What’s happened here is that the database instance doesn’t yet exist. You’d typically run the migration and (potentially) seed the database with initial values before even bothering to try to run it, but no matter, whilst running the actual app we’re actually provided with a very easy way to invoke the migration.

The error messages we receive are very clear on what has occurred here. Simply click the Apply Migrations button.

Alternatively, you could run either of the indicated console commands - but that’s not necessary in this case.

ASP NET Core Web App Migrations Not Run

Return to Visual Studio and open up the Output window. It won’t mean much yet, but you can monitor the progress of the database migration to your local machine. It’ll tell you when it’s complete.

ASP NET Core Web App Migrations

Register a new user, part deux

Return to the running app in your browser and Register a user (again). Pay attention to your password. This is what you’ll receive upon successful registration, click Click here to confirm your account.

ASP NET Core Web App Registered User

Why must we do this?

The default configuration requires a confirmed account, just do it and trust me on this one :D

Don’t trust me yet? View the Startup.cs file in the root of the project, look for the section with an invocation of IServiceCollection.AddDefaultIdentity

// ./Startup.cs

    // elided
    services.AddDefaultIdentity<IdentityUser>(options => options.SignIn.RequireConfirmedAccount = true)
    // elided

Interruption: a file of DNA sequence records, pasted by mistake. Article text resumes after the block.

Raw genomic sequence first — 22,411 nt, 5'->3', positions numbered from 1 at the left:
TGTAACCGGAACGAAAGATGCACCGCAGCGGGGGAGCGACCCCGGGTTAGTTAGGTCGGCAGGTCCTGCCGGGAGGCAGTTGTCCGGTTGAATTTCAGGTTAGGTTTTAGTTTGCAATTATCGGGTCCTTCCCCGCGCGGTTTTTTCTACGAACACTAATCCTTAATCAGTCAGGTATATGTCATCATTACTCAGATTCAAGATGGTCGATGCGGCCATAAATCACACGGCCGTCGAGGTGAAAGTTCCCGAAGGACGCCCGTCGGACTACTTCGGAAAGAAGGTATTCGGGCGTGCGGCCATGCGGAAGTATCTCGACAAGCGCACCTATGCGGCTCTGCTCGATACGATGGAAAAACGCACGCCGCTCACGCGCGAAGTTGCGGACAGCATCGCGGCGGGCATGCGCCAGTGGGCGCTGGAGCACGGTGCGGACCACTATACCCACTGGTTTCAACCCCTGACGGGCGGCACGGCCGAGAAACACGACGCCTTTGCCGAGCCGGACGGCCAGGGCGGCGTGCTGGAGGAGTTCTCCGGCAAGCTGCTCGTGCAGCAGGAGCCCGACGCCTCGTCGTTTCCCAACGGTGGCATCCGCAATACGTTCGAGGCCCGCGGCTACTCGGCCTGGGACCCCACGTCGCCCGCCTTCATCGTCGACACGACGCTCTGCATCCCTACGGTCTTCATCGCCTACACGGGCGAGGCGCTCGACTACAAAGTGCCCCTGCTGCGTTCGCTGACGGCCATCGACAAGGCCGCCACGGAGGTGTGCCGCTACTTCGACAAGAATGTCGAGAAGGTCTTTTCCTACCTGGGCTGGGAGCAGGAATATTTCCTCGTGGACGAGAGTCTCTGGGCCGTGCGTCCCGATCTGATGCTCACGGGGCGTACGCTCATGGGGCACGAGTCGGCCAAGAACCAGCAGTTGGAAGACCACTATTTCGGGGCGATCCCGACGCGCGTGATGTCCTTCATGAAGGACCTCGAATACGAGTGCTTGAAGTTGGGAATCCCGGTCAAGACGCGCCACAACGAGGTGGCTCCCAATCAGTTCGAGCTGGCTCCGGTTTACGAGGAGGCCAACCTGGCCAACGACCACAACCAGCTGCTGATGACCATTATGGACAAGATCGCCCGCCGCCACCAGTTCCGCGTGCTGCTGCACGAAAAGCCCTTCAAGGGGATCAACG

Log into the Web App

You’re now ready to log in. Click the Log in link, enter your credentials and you’re greeted by… err… a greeting!

ASP NET Core Web App User Logged In

Click on the greeting, you’re taken to the account management portal - this is still all out of the box ASP.NET Core! Cool huh?

ASP NET Core Web App Manage Account

Are you sure this has actually persisted to a database?

I know, I know… this seems way too easy, and you’re right. You’re probably thinking to yourself “sure, but has it actually saved my credentials to a database somewhere?”

It has, let’s confirm to be sure though shall we?

Return to Visual Studio -> View -> SQL Server Object Browser

ASP NET Core Web App View SQL

The SQL Server Object Browser will open up as one of your tabs on the left of the Visual Studio IDE.

Navigate to your database instance as follows:

SQL Server -> (localdb)\MSSQLLocalDB -> Databases -> [database name including your project name]

Expand Tables, wait for it to populate, then right click dbo.AspNetUsers and select View Data

You’ll be greeted by a single record that matches your newly registered user.

ASP NET Core Web App Table Data

In closing

What have we achieved today?

As a noob ASP.NET dev, you’ve created a new ASP.NET Core MVC Web Application, enabled Individual User Accounts on it, migrated a Code First Database instance using Entiry Framework Core, registered a user persisting the record to the new database and been able to log that user on.

If you’re new to this, congratulations, that’s quite an achievement considering how simple it was.

The barrier for entry for ASP.NET is continually reducing; Microsoft, and indeed the entire open source community building .NET Core are continually stiriving to make it easy for any dev to get started with this eco-system.

Job’s a goodun!